Introduction to XML




Introduction to XML Training Class Summary

The Extensible Markup Language (XML) defines a way of marking up text to describe the structure of data. XML allows you to create your own markup language: you define the tags that give meaning to your data. The World-Wide Web Consortium (W3C) creates and maintains the definition of XML, making it a standard for creating markup languages. Industries and organizations use XML to write rules defining their own markup languages.

In this three-day course students will learn how to create well-formed XML documents. In addition, they will learn about the most important supplementary technologies that support XML, including XML Schema for validation as well as XSLT for transformation.

Audience: Application developers, web developers and administrators, and XML authors.

Prerequisites: HTML. Familiarity with web and data processing concepts. Programming experience is helpful, but not necessary.

Class Length: 3 days

Introduction to XML Training Class Objectives
  • Explain what XML is, and how it is used in application and document development.
  • Write well-formed documents that conform to XML's basic rules of syntax.
  • Validate XML documents with both DTDs and XML Schemas.
  • Use XML Namespaces to distinguish between XML tags.
  • Transform an XML document into an HTML document using XSLT.
  • Use XPath to navigate a document tree.
  • Explain how programs can use DOM and SAX to parse XML documents.
Introduction to XML Training Class Detailed Outline
  1. Course Introduction
    • Course Objectives
    • Overview
    • Suggested References
  2. Getting Started with XML
    • Data and Document Structure
    • XML
    • Well-Formed XML
    • Valid vs. Well-Formed XML
    • XML Schema
    • Presentation Style
    • XSL-FO and XSLT
    • Using XML
  3. Writing Well-Formed XML
    • XML Fundamentals
    • Tag Attributes
    • Naming Rules
    • Empty and Non-Empty Elements
    • Nesting and Hierarchy of Tags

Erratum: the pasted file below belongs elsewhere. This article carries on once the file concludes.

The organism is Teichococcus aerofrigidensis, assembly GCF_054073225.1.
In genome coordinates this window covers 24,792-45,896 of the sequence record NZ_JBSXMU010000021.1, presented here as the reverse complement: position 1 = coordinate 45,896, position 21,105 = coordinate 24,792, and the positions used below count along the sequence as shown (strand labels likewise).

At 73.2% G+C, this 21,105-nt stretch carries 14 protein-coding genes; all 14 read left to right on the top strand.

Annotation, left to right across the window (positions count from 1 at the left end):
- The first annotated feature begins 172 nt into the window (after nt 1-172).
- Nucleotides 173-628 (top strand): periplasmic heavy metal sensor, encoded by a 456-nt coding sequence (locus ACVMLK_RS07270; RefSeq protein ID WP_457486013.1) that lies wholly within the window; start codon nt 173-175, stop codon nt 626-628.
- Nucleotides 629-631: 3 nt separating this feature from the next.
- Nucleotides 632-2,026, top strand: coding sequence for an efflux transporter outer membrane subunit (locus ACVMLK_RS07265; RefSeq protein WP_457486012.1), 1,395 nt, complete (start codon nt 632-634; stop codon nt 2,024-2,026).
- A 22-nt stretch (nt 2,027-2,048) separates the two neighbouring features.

• Processing Instructions and the XML Declaration
    • Other XML Constructs
    • Entity and Character References
  4. Namespaces
    • Why Namespaces?
    • Namespace Prefixes and Declaration
    • Multiple Namespace Declarations
    • Declaring Namespaces in the Root Element
    • Default Namespaces
  5. Validating XML with XML Schemas
    • Schema Overview
    • Associating XML with a Schema
    • Simple and Built-in Types
    • Complex Types
    • Element Declarations
    • Attribute Declarations
    • Choices
    • Named Type and Anonymous Types
  6. Intro to XSLT
    • Stylesheet, Source, and Result
    • XSLT Processors
    • Processor Implementations
    • XPath Basics
    • xsl:stylesheet
    • xsl:template
    • xsl:value-of
    • xsl:apply-templates
    • xsl:output
  7. XPath Nodetypes
    • XPath Expressions
    • XPath Context
    • XPath Location Steps
    • Element and Root Nodes
    • Text and Attribute Nodes
    • Comment and Processing Instruction Nodes
    • Namespace Nodes
    • Wildcards
    • Whitespace
    • Default Template Rules
  8. XPath Axes and Predicates
    • Location Paths and Location Steps
    • Peer Axis Types
    • More Peer Axis Types
    • Descendant Axis Types
    • Ancestor Axis Types
    • Node Tests
    • Predicates
    • Functions
  9. XSLT Flow Control
    • xsl:if
    • xsl:choose
    • xsl:for-each
    • xsl:sort
    • Named Templates
    • Mode
  10. XML in Applications
    • Reasons and Places for Using XML
    • DOM Parsers
    • SAX Parsers
    • Web Services
  11. Appendix A - Using XML Schema with Namespaces
    • Qualified and Unqualified XML
    • Associating Qualified XML with a Schema
    • Associating a Schema with a Namespace
    • Controlling Element and Attribute Qualification
    • Merging Schema with the Same Namespace
    • Merging Schema with Different Namespaces
  12. Appendix B - Validating XML with DTDs
    • XML DTDs
    • Element Conditions and Quantifiers
    • Attributes
    • Attribute Types
    • Parsed General Entities
    • Parsed Parameterized Entities
    • DTDs and Namespaces